Nairo Quintana says he will focus on Tour de France after team misses out on Giro d'Italia wild card

The Colombian was hoping to have another go at winning a second Giro title in 2021

Nairo Quintana (Alain Jocard/AFP via Getty Images)
(Image credit: AFP via Getty Images)

Nairo Quintana has said that he will now focus on the Tour de France after his Arkéa-Samsic team missed out on a wild card spot at the Giro d'Italia.

Quintana was hoping that he could have the Giro as his main goal for the 2021 season after not riding the Corsa Rosa since 2017, where he came second behind an inspired Tom Dumoulin. 

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In a piece by Italian site Spaziociclismo, Quintana said: "I wanted to participate in the Giro, but I respect the organisers choice. I will now focus on the Tour.

"Our team is not part of the WorldTour and is therefore dependent on wild cards.

"However, the organisation has decided to hand them out to Italian teams. I want to thank everyone for their support and this is certainly not a mental blow. I keep believing in my dreams. I now focus on other big races, such as the Tour."

Quintana took his one and only Giro title back in 2014, while his last overall success at a Grand Tour was in the 2016 Vuelta a España. Since then it hasn't been going too well for the star climber.

Injuries and a breakdown between him and the rest of the Movistar Team saw him step down to the ProTeam level of the sport with Arkéa-Samsic.

Quintana was looking in fine form in 2020 taking the overall at the Tour de la Provence and the final stage of Paris-Nice before the coronavirus shutdown. He continued that form into the Tour de France, but a crash saw his hopes of a podium, and maybe even a win, slip away.

The teams that got in ahead of Arkéa-Samsic through the wild card slots were Eolo-Kometa, Bardiani-CSF-Faizanè and Vini Zabù with Mathieu van der Poel's Alpecin-Fenix getting an automatic invite after they beat Arkéa to the top spot in the ProTeam division last year.

The Giro is set to start on May 8 in the city of Turin and make its way around the region of Piedmont for it's Gran Partenza, before heading further around the country. The route is yet to be announced.

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Tim Bonville-Ginn

Hi, I'm one of Cycling Weekly's content writers for the web team responsible for writing stories on racing, tech, updating evergreen pages as well as the weekly email newsletter. Proud Yorkshireman from the UK's answer to Flanders, Calderdale, go check out the cobbled climbs!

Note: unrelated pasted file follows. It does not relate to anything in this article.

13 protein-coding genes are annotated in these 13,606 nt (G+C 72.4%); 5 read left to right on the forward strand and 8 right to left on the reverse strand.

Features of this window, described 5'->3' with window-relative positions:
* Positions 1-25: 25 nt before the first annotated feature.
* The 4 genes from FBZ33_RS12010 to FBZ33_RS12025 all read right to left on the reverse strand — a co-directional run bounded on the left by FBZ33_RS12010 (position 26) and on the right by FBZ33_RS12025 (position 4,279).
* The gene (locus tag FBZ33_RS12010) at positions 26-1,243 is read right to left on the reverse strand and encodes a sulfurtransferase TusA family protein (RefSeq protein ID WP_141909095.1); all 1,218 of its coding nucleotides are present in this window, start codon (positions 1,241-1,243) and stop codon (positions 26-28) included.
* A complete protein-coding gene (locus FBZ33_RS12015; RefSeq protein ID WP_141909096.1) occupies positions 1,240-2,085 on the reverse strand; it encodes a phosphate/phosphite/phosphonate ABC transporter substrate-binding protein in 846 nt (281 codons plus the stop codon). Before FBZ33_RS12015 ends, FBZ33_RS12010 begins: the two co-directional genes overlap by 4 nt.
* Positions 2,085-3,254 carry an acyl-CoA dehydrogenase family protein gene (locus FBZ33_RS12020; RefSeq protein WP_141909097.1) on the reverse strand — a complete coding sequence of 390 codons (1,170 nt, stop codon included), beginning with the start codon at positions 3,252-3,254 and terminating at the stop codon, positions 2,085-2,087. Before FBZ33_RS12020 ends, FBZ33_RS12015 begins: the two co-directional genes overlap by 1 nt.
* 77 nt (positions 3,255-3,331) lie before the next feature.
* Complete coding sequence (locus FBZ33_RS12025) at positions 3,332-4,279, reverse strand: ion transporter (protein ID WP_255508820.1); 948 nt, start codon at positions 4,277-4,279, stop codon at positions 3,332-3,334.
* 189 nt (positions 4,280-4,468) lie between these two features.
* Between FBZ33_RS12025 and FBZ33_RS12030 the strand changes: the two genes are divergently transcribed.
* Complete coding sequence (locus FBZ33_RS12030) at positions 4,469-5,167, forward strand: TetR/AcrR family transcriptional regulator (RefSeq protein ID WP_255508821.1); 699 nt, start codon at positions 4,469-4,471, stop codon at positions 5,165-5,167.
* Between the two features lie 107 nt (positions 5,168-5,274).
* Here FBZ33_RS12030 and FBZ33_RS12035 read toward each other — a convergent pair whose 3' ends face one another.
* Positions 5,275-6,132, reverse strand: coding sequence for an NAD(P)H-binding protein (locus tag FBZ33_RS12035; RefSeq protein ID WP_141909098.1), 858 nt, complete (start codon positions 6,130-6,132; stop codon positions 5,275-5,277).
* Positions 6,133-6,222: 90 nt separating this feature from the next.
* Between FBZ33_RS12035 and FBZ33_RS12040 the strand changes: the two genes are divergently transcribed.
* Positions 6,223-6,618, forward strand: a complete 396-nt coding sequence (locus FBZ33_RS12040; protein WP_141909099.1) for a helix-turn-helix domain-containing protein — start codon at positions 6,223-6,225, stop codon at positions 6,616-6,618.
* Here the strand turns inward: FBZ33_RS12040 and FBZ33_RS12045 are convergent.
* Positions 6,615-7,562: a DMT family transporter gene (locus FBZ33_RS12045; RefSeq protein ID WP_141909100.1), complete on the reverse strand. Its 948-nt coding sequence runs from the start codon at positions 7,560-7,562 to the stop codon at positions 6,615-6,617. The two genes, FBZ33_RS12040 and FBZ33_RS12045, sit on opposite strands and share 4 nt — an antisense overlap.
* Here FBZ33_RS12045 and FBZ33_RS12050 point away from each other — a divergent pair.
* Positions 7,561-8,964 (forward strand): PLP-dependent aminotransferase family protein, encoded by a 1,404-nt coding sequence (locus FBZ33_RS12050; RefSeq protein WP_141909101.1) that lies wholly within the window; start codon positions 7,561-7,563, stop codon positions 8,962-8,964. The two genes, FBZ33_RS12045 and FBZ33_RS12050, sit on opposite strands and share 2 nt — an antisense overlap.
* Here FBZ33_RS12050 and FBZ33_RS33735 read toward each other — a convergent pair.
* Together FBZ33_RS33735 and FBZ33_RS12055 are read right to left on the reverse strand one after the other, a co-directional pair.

I started watching cycling back in 2010, before all the hype around London 2012 and Bradley Wiggins at the Tour de France. In fact, it was Alberto Contador and Andy Schleck's battle in the fog up the Tourmalet on stage 17 of the Tour de France.

It took me a few more years to get into the journalism side of things, but I had a good idea I wanted to get into cycling journalism by the end of year nine at school and started doing voluntary work soon after. This got me a chance to go to the London Six Days, Tour de Yorkshire and the Tour of Britain to name a few before eventually joining Eurosport's online team while I was at uni, where I studied journalism. Eurosport gave me the opportunity to work at the world championships in Harrogate back in the awful weather.

After various bar jobs, I managed to get my way into Cycling Weekly in late February of 2020 where I mostly write about racing and everything around that as it's what I specialise in but don't be surprised to see my name on other news stories.

When not writing stories for the site, I don't really switch off my cycling side as I watch every race that is televised as well as being a rider myself and a regular user of the game Pro Cycling Manager. Maybe too regular.

My bike is a well used Specialized Tarmac SL4 when out on my local roads back in West Yorkshire as well as in northern Hampshire with the hills and mountains being my preferred terrain.